Genbot’s Weblog

Socially Camouflaged Technologies
January 22, 2008, 7:52 pm
Filed under: 2008

Maines argues that “the marketing of social camouflaged technologies is directed to consumers who already understand the design purpose of the product, but whose legally and/or culturally unacceptable intentions in purchasing it cannot be formally recognized by the seller” (p. 113)

What sorts of socially camouflaged technologies are out there?

There’s the usual – camouflaged technologies used for hunting, warfare etc., which aren’t ‘socially camouflaged’ per se such as Trebark® Bigwoods, whose web copy reads … “To mimic natural surroundings for total concealment is not easy. Trebark® Bigwoods uses the latest in printing technology and 3-D imagery to create an amazingly lifelike pattern.”

Example: forest-floor-swatch.jpg

The Forest Floor Swatch.

Web Camouflage , described in a New Scientist (2002) article as ““New computer software promises to undermine government and workplace restrictions on internet use by camouflaging suspicious communications within innocent internet traffic. The banned content is returned hidden inside innocuous-looking digital image.” I’m sure many that e-surveillance technologies are ripe for diverse and discrete forms of surveillance.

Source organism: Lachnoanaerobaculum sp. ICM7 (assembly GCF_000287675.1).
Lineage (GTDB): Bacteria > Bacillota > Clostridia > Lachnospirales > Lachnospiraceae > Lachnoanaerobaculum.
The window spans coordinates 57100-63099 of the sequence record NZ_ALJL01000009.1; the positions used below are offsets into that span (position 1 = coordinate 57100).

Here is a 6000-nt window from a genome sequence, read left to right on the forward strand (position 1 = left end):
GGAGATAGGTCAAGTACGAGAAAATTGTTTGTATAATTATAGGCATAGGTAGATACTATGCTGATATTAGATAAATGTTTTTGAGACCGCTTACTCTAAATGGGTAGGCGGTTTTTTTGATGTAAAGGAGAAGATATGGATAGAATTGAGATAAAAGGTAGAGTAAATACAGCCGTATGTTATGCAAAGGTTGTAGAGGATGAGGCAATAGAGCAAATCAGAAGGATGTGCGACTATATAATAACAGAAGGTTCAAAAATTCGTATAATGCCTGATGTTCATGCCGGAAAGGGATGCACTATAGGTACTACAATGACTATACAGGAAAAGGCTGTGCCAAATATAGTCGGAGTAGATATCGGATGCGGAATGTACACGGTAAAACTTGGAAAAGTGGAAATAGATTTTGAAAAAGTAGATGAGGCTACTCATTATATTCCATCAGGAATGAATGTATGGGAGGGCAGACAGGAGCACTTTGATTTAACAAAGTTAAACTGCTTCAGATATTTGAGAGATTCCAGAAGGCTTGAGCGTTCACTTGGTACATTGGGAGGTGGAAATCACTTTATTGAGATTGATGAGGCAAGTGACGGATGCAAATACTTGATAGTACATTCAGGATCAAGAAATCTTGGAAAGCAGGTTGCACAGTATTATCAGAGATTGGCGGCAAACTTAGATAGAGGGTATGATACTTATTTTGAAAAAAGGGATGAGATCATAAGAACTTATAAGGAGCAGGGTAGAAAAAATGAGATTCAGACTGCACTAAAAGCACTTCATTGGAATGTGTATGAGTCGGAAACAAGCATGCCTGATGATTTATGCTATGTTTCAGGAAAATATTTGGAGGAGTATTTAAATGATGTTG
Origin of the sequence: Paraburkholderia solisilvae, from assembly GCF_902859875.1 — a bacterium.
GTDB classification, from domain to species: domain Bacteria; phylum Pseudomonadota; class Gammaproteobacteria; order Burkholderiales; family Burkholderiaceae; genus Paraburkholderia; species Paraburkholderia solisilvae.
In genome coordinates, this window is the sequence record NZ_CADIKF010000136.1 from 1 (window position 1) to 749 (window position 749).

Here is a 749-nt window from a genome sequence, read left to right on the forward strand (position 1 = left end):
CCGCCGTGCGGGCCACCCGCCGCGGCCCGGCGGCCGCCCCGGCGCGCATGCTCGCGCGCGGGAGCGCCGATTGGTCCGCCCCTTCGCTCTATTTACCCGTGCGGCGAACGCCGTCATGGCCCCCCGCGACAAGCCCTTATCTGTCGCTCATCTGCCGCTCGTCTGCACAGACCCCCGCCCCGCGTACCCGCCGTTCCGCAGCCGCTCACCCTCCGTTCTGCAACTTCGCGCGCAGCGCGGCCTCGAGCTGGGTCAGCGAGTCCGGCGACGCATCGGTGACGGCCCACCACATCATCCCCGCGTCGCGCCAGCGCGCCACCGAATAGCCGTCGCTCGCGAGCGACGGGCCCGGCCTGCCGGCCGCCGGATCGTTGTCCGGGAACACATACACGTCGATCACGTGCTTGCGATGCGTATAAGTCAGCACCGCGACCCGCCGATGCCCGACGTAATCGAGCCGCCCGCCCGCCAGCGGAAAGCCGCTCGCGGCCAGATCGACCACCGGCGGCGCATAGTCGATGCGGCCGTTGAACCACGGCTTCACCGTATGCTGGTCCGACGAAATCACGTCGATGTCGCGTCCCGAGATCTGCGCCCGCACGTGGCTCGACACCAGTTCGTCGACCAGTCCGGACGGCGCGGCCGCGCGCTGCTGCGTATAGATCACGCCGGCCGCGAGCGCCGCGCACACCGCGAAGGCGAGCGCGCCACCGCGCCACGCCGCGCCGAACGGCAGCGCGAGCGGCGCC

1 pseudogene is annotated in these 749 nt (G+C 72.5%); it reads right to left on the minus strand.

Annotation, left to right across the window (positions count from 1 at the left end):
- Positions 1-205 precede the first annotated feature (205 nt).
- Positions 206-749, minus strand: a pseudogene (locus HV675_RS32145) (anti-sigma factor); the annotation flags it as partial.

Of interest: The Fermette: A Camouflaged Technology by Els De Vos, Katholieke Universiteit Leuven, Belgium, presented at the SHOT Conference, 2004.

And, Good Vibrations, Upscale Division, Camouflaged Technologies from the October 3, 2004 New York Times Style Section has an article by Ruth La Ferla entitled “Good Vibrations, Upscale Division” which talks about upscale design and camouflaged nature of new vibrators:

MELINDA HACKETT, an artist, peered at the streamlined, stone-colored object at Myla, a boutique on the Upper East Side of Manhattan. “It’s like a Brancusi,” she murmured, turning for a second opinion to Diana Oswald, a friend….

Ms. Oswald regarded the item quizzically. “It looks like a shoe form,” she said, straining for a closer look. “On second thought, I’d put it under a plexiglass box with a little light on it,” she said. “That way someone would think I bought it as a sculpture. It’s black; that makes it a little bit forbidden.”

Apt, perhaps, since the article in question, a nine-inch wedge of resin shaped like a hipbone, made by Tom Dixon, the British design guru, was in fact a vibrator. As remote in appearance from the “marital aids” hawked at pornography shops as an Eames chair is from a straw stool, it was displayed under glass.

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